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NASA Observed the Brightest Explosion in Recorded History, Details Inside

The great celebrity theoretical physicist Michio Kaku once famously quipped that he turned down several offers from military-industrial companies who wanted him to come work on nuclear weapons programs. He says he snarkily replied that he wanted to focus on far grander explosions.
NASA Supernova Explosion 6 photos
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Well, does the brightest, most intense explosion ever recorded by NASA fit the bill? It's the most luminescent incident you're bound to observe in the universe this side of the Big Bang. According to data from the Neil Gehrels Swift Observatory, the Fermi Gamma-ray Space Telescope, and the Wind spacecraft, something off in distant space has gone kaboom to a truly biblical degree.

More specifically, a far-off, distant star collapsed in on itself sometime far off in the distant past. The immense level of light emitted from this distant solar system's awesomely violent death is only now reaching distances visible by modern space telescopes.

What they're finding is nothing short of mind-meltingly astonishing. The star in question is dubbed GRB 221009A. It rolls right off the tongue, doesn't it? Jokes aside, it didn't take gamma-ray observatories and telescopes across the globe long to realize something amazing was happening.

It's not often a flash of shockingly bright light and energy suddenly pops up in the night sky so intense it mimics a star many times closer than it actually is. That'd be 1.9 billion light years in the case of this dead star. It's generally agreed that not every star in the cosmos will go supernova. Most of them will merely fizzle into White Dwarfs and eventually Black Dwarfs. But stars with masses multiple times as large as that of our Sun behave particularly unpredictably as they begin to exhaust their supplies of hydrogen, which can fuse into helium.

NASA Supernova Explosion
At this point, the star will begin to try and fuse helium with other elements like oxygen, iron, nickel, and carbon. Once it starts trying to fuse large quantities of carbon, the reaction starts to fail. When the level of nuclear energy emitted decreases compared to the force of gravity, things start to go haywire extremely quickly. Couple that with that mass of ten or more suns pressing in on the star's core, and it shouldn't be too hard to realize what's about to happen.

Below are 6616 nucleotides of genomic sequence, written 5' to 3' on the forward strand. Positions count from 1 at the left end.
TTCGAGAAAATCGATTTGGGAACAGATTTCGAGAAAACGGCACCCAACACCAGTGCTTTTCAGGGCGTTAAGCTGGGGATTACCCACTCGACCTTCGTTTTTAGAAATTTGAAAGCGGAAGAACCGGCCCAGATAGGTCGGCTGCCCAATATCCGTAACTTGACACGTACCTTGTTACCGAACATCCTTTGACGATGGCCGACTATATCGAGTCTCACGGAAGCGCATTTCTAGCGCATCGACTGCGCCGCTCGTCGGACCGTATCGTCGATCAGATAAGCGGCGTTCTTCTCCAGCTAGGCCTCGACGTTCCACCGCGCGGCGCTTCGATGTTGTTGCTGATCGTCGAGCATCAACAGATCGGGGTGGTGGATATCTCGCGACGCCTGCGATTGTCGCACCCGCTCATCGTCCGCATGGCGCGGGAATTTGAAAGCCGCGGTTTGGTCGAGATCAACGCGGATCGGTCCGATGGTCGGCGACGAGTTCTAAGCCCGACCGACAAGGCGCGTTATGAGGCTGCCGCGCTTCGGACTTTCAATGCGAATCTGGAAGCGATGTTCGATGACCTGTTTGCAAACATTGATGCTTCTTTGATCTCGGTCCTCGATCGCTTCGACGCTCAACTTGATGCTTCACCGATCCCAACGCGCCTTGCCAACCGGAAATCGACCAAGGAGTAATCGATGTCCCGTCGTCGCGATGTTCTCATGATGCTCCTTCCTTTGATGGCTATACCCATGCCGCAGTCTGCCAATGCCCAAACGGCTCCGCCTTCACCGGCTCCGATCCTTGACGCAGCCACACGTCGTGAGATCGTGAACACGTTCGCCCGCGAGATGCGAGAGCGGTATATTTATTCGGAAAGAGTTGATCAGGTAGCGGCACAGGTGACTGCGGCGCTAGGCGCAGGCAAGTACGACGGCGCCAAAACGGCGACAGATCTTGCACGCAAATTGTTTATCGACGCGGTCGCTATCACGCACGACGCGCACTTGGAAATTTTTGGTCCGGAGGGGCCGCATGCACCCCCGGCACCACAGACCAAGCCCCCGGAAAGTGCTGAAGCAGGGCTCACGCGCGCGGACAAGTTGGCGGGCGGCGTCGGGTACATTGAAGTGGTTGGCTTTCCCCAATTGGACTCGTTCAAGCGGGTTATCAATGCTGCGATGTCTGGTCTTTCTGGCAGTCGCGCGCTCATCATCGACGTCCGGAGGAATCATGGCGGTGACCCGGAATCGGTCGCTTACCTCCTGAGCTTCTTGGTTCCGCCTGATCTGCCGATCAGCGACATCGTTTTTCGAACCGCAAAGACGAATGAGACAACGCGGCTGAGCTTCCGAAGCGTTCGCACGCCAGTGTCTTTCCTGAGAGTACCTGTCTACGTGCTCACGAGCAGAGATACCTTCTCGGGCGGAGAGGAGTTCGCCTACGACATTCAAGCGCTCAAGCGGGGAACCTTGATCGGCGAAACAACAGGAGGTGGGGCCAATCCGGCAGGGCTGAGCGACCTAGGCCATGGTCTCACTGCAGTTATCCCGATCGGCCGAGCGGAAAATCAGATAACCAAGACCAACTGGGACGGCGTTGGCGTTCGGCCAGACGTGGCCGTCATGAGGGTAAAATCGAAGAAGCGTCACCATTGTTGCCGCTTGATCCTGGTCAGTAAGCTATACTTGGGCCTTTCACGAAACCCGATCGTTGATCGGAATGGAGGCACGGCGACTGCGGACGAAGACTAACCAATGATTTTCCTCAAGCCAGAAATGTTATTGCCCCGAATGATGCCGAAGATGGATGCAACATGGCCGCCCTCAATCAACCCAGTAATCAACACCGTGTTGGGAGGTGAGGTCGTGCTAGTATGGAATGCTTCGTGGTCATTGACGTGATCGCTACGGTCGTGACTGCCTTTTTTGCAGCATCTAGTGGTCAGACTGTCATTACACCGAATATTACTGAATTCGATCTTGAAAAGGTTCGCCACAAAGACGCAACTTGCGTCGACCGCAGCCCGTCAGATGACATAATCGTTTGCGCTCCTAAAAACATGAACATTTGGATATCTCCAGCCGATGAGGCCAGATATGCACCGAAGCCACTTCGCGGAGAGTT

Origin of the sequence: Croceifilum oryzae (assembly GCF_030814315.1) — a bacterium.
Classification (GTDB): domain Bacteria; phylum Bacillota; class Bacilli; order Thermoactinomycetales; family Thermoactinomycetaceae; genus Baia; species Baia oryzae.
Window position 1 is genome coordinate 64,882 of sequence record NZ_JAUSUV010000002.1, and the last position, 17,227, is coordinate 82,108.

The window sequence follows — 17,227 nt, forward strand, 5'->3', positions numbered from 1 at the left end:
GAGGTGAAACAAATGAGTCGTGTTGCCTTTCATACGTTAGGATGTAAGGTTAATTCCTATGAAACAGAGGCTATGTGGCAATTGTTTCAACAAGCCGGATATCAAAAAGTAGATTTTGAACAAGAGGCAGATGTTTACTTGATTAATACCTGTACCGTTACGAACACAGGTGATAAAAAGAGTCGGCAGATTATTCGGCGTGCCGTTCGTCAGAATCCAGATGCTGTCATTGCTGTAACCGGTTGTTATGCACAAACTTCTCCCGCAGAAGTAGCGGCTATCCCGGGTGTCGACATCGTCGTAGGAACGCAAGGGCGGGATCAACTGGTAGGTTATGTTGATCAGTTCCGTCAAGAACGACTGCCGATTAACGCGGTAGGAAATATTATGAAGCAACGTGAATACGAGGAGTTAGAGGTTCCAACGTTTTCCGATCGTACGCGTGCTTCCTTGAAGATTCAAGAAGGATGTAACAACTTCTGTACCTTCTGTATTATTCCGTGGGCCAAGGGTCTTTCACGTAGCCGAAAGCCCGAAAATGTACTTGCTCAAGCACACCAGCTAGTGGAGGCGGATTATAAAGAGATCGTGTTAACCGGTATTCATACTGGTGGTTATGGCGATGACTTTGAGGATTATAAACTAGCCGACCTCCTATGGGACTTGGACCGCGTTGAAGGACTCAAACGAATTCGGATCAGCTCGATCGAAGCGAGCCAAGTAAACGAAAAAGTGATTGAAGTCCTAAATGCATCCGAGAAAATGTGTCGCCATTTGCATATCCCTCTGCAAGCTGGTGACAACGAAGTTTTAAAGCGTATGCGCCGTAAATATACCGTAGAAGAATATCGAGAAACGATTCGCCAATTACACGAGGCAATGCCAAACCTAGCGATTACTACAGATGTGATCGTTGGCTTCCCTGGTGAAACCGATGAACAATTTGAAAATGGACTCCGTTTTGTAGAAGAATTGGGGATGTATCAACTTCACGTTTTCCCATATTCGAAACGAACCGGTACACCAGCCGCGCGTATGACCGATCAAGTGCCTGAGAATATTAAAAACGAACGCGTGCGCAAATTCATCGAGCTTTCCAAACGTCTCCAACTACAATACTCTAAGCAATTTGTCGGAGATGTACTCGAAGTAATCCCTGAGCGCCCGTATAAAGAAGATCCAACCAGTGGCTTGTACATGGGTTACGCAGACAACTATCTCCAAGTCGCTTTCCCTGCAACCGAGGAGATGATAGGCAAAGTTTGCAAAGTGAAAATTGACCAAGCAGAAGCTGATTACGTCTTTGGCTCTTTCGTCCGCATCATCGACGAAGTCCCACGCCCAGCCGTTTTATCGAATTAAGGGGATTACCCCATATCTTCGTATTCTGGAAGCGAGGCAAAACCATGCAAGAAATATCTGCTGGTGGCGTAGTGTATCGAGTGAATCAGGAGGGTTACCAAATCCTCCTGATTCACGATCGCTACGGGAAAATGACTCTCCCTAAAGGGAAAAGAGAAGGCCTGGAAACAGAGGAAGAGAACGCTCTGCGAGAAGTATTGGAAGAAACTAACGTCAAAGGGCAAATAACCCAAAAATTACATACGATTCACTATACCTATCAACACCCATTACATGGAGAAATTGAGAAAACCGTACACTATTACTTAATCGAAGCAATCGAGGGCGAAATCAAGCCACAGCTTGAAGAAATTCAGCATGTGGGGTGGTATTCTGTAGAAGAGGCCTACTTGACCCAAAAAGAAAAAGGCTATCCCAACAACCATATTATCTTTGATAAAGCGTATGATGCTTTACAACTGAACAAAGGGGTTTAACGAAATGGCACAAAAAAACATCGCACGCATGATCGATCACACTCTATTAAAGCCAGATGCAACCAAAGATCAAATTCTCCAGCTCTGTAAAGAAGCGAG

The results quite literally bend the fabric of spacetime pushes the laws of physics to their extremes. Perhaps the only force preventing this explosion from reaching Earth any faster is the hard upper limit of light speed. But in terms of scientific study, this explosion couldn't have been recorded at a better time.

Not only was a whole suite of space telescopes specialized in broad energy spectrums focused on it, but so was NASA's NICER X-ray telescope aboard the International Space Station. Meaning human eyes were able to view data in real-time in Low Earth Orbit (LEO).

According to direct NASA reports, the Fermi telescope's sensors focused directly on the exploding star for ten straight hours. "This burst is much closer than typical GRBs, which is exciting because it allows us to detect many details that otherwise would be too faint to see," said Roberta Pillera of the Fermi LAT Collaboration. "It's also among the most energetic and luminous bursts ever seen regardless of distance, making it doubly exciting."

NASA Supernova Explosion
For all we've learned about this most recent supernova so far, it, of course, leaves more questions than answers. Was there a solar system around this star when it collapsed in on itself? And if so, is there anything left behind? Is there a bloodthirsty black hole residing where said star used to be?

These are all things scientists in space and on Earth are attempting to figure out at this very moment. What they uncover could change our understanding of how stars live, but also how they die.

 
 
 
 
 

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